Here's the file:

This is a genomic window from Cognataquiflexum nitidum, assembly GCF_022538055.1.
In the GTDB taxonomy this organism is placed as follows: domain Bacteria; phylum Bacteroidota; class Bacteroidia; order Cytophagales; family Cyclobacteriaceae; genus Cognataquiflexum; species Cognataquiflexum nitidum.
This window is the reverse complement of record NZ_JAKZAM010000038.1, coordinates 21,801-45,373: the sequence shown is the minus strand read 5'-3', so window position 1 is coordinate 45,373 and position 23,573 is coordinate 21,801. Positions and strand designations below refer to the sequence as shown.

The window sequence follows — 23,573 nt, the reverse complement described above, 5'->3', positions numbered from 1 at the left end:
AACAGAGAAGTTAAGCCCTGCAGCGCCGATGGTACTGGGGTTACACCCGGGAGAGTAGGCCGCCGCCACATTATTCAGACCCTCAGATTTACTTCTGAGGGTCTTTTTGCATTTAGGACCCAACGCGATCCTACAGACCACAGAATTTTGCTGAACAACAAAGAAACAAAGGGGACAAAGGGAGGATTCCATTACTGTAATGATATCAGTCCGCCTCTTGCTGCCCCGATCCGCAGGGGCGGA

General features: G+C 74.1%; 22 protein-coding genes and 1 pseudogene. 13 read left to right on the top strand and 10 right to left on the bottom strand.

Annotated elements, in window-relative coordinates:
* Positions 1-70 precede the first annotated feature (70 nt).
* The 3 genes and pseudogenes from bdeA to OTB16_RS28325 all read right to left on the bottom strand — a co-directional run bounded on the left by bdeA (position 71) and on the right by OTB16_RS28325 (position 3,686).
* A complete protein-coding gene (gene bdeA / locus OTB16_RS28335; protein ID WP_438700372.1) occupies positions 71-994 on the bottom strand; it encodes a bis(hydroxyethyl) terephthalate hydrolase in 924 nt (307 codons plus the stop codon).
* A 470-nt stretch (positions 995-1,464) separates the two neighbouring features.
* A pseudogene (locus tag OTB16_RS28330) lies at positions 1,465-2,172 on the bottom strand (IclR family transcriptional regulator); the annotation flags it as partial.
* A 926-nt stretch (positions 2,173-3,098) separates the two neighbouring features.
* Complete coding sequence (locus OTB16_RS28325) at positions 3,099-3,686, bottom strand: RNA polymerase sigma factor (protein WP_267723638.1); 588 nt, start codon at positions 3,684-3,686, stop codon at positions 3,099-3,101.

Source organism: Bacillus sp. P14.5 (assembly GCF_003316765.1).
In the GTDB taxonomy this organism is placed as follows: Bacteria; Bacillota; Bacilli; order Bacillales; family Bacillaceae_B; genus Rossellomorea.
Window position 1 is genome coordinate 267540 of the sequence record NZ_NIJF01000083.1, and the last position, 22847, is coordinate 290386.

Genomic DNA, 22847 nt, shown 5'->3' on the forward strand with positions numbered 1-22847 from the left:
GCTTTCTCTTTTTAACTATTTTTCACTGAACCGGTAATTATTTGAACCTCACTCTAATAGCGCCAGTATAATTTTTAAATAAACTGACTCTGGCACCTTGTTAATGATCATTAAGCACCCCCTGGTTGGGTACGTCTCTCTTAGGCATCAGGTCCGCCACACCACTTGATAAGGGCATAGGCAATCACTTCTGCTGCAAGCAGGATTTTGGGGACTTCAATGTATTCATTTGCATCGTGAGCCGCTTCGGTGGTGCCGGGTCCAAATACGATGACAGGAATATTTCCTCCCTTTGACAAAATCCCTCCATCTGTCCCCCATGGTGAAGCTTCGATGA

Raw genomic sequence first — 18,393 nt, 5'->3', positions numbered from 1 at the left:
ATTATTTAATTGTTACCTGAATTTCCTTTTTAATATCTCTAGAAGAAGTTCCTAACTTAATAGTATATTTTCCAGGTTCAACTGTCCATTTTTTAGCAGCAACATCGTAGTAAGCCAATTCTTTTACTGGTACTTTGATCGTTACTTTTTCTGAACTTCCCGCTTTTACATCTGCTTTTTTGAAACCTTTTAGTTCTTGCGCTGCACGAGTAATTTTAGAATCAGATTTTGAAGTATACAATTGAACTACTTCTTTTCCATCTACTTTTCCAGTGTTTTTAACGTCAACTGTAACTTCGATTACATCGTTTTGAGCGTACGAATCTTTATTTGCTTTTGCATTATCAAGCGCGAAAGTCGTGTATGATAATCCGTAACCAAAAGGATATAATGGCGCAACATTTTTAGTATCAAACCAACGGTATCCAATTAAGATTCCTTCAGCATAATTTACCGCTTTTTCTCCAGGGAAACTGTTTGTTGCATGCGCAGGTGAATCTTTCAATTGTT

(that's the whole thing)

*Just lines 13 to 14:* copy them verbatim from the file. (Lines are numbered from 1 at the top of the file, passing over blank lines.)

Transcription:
* A 926-nt stretch (positions 2,173-3,098) separates the two neighbouring features.
* Complete coding sequence (locus OTB16_RS28325) at positions 3,099-3,686, bottom strand: RNA polymerase sigma factor (protein WP_267723638.1); 588 nt, start codon at positions 3,684-3,686, stop codon at positions 3,099-3,101.